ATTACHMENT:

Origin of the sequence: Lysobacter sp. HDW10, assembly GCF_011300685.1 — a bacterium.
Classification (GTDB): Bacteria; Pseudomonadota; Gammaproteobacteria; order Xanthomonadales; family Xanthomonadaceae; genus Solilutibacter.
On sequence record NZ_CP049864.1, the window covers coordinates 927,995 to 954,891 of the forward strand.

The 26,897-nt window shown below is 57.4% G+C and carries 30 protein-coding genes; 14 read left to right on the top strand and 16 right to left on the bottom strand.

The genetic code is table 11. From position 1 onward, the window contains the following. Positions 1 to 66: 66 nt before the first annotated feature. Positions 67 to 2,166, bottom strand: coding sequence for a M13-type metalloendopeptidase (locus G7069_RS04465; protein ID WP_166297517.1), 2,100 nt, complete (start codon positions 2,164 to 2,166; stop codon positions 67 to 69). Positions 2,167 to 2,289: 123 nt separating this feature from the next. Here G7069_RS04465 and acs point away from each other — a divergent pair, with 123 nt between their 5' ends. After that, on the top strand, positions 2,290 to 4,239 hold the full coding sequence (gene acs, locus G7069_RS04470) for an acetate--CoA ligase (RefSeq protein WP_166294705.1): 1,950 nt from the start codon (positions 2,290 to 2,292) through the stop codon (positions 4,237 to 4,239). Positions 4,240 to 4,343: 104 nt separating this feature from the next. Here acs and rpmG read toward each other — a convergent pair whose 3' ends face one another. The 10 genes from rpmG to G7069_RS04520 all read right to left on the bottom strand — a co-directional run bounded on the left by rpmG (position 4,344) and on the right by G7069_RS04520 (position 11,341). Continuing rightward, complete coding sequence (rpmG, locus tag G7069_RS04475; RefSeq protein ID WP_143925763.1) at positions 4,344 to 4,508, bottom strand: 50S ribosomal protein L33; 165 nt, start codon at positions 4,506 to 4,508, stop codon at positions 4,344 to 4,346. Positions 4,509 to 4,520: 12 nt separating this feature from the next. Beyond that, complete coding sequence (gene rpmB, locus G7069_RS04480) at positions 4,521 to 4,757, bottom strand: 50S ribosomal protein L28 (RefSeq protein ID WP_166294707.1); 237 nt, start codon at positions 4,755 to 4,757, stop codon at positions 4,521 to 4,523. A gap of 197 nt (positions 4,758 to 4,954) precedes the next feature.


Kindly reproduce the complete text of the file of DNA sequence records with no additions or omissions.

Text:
Origin of the sequence: Lysobacter sp. HDW10, assembly GCF_011300685.1 — a bacterium.
Classification (GTDB): Bacteria; Pseudomonadota; Gammaproteobacteria; order Xanthomonadales; family Xanthomonadaceae; genus Solilutibacter.
On sequence record NZ_CP049864.1, the window covers coordinates 927,995 to 954,891 of the forward strand.

The 26,897-nt window shown below is 57.4% G+C and carries 30 protein-coding genes; 14 read left to right on the top strand and 16 right to left on the bottom strand.

The genetic code is table 11. From position 1 onward, the window contains the following. Positions 1 to 66: 66 nt before the first annotated feature. Positions 67 to 2,166, bottom strand: coding sequence for a M13-type metalloendopeptidase (locus G7069_RS04465; protein ID WP_166297517.1), 2,100 nt, complete (start codon positions 2,164 to 2,166; stop codon positions 67 to 69). Positions 2,167 to 2,289: 123 nt separating this feature from the next. Here G7069_RS04465 and acs point away from each other — a divergent pair, with 123 nt between their 5' ends. After that, on the top strand, positions 2,290 to 4,239 hold the full coding sequence (gene acs, locus G7069_RS04470) for an acetate--CoA ligase (RefSeq protein WP_166294705.1): 1,950 nt from the start codon (positions 2,290 to 2,292) through the stop codon (positions 4,237 to 4,239). Positions 4,240 to 4,343: 104 nt separating this feature from the next. Here acs and rpmG read toward each other — a convergent pair whose 3' ends face one another. The 10 genes from rpmG to G7069_RS04520 all read right to left on the bottom strand — a co-directional run bounded on the left by rpmG (position 4,344) and on the right by G7069_RS04520 (position 11,341). Continuing rightward, complete coding sequence (rpmG, locus tag G7069_RS04475; RefSeq protein ID WP_143925763.1) at positions 4,344 to 4,508, bottom strand: 50S ribosomal protein L33; 165 nt, start codon at positions 4,506 to 4,508, stop codon at positions 4,344 to 4,346. Positions 4,509 to 4,520: 12 nt separating this feature from the next. Beyond that, complete coding sequence (gene rpmB, locus G7069_RS04480) at positions 4,521 to 4,757, bottom strand: 50S ribosomal protein L28 (RefSeq protein ID WP_166294707.1); 237 nt, start codon at positions 4,755 to 4,757, stop codon at positions 4,521 to 4,523. A gap of 197 nt (positions 4,758 to 4,954) precedes the next feature.